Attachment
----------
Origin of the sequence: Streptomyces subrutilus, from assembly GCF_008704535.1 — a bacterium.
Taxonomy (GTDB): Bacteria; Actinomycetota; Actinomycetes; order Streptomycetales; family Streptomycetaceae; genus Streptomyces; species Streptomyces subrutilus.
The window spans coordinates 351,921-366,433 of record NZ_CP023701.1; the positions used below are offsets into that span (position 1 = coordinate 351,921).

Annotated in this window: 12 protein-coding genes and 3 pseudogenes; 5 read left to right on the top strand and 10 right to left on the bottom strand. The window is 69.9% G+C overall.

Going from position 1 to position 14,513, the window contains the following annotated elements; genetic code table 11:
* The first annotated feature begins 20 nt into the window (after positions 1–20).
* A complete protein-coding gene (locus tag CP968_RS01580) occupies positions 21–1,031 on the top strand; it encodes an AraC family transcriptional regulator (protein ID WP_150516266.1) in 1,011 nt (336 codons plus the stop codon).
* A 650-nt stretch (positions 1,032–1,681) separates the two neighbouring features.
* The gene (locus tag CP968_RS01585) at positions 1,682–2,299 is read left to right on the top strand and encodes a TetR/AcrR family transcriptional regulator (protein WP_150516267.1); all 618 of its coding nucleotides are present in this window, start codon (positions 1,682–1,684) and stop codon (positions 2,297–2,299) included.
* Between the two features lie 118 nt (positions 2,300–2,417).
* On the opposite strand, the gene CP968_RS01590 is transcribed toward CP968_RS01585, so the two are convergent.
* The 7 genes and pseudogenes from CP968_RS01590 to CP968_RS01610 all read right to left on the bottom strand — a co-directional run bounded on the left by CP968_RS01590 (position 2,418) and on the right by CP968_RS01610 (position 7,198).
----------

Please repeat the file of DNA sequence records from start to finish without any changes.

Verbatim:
Origin of the sequence: Streptomyces subrutilus, from assembly GCF_008704535.1 — a bacterium.
Taxonomy (GTDB): Bacteria; Actinomycetota; Actinomycetes; order Streptomycetales; family Streptomycetaceae; genus Streptomyces; species Streptomyces subrutilus.
The window spans coordinates 351,921-366,433 of record NZ_CP023701.1; the positions used below are offsets into that span (position 1 = coordinate 351,921).

Annotated in this window: 12 protein-coding genes and 3 pseudogenes; 5 read left to right on the top strand and 10 right to left on the bottom strand. The window is 69.9% G+C overall.

Going from position 1 to position 14,513, the window contains the following annotated elements; genetic code table 11:
* The first annotated feature begins 20 nt into the window (after positions 1–20).
* A complete protein-coding gene (locus tag CP968_RS01580) occupies positions 21–1,031 on the top strand; it encodes an AraC family transcriptional regulator (protein ID WP_150516266.1) in 1,011 nt (336 codons plus the stop codon).
* A 650-nt stretch (positions 1,032–1,681) separates the two neighbouring features.
* The gene (locus tag CP968_RS01585) at positions 1,682–2,299 is read left to right on the top strand and encodes a TetR/AcrR family transcriptional regulator (protein WP_150516267.1); all 618 of its coding nucleotides are present in this window, start codon (positions 1,682–1,684) and stop codon (positions 2,297–2,299) included.
* Between the two features lie 118 nt (positions 2,300–2,417).
* On the opposite strand, the gene CP968_RS01590 is transcribed toward CP968_RS01585, so the two are convergent.
* The 7 genes and pseudogenes from CP968_RS01590 to CP968_RS01610 all read right to left on the bottom strand — a co-directional run bounded on the left by CP968_RS01590 (position 2,418) and on the right by CP968_RS01610 (position 7,198).